Archive for September, 2013

REVOLT #4 – first announcement!

September 6, 2013 Leave a comment

The next Revolt will take place in Taylor John’s House on Saturday 2nd November. And what a line-up we have for you…

To open the night, we’re teaming up with with LGBTQ Open Mic as part of Coventry Peace Festival:

An ultra-chilled, ultra-welcoming opportunity to test out new poetry or wow us with your tried and tested best.  The LGBTQ spoken word open mic runs from 6pm – 7.30pm – expect a vibe that is supportive, exploratory and occasionally rough around the edges. 

We’ll also have performances from a whole host of other live acts…


My Therapist Says Hot Damn

My Therapist Says Hot Damn

Don’t let the friendly faces fool you. Whilst this lovely punk five-piece from London are avowedly “mum-friendly”, they’re also capable of creating an almighty racket. They went down a storm at LaDIYfest Berlin this summer, and we can’t wait to welcome them to Coventry!

Jesus & His Judgemental Father (acoustic)
A stripped-down set from Leed’s finest. If you’ve ever wondered what would happen when a riot grrrl politic and aesthetic are filtered through the pop-punk stylings of Blink-182 or No Doubt, now’s your chance to find out.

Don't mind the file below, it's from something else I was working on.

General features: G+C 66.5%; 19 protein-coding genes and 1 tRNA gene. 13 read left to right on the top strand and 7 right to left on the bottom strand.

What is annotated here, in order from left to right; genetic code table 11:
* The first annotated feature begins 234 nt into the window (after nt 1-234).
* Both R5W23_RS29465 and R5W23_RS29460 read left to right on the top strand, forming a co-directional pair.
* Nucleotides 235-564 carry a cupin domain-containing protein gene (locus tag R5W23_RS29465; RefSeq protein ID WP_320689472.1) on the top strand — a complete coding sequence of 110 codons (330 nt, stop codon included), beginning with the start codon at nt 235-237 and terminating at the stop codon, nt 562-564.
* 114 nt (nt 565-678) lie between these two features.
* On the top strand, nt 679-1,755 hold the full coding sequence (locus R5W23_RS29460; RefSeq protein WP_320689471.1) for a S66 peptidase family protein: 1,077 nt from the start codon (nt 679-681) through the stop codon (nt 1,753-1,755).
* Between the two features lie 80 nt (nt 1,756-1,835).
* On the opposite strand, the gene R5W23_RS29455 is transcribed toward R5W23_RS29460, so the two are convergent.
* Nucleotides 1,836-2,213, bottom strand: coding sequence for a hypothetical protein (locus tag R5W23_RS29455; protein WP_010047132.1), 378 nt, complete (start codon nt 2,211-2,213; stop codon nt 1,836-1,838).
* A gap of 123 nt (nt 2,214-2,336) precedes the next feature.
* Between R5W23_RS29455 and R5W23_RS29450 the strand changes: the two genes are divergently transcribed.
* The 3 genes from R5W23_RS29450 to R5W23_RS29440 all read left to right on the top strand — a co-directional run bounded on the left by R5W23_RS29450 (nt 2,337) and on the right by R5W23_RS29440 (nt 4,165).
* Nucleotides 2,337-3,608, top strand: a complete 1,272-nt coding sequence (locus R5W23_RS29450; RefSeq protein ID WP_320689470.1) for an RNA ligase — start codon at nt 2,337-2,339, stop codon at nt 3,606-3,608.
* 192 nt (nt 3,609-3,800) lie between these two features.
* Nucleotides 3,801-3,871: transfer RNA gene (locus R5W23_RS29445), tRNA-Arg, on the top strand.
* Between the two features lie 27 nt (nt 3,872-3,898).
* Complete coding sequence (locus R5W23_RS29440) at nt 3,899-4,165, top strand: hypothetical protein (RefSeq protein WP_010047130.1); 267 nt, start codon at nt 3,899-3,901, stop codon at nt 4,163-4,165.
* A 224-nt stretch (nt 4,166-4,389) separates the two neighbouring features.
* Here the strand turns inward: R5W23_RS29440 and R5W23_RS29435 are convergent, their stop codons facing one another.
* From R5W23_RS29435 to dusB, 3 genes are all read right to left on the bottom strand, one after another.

A Year From Now

A Year From Now

Bad Vibes
A shiny new riot grrrl band from Coventry, featuring former members of Revolt veterans Parataxis. This is likely to be their first gig, and it’s gonna be awesome.

A Year From Now
Pop-punk from Warwickshire, and a lot of fun with that. A Year From Now made quite an impression at the University of Warwick Battle of the Bands this year – we’re looking forward to seeing them again!

Kat Gupta
Moving spoken-word pieces. Kat is a person of many talents: a feminist scholar, LGBTQ activist and blogger. They’ve also been honing their performance skills this summer with Lashings of Ginger Beer Time at the Edinburgh Fringe…

Plus! more to be announced.


“Respect Me” – Naomi Wilcox on street harassment

September 6, 2013 Leave a comment

At Revolt #3, Naomi Wilcox performed a powerful spoken-word piece about street harassment. You can watch it here: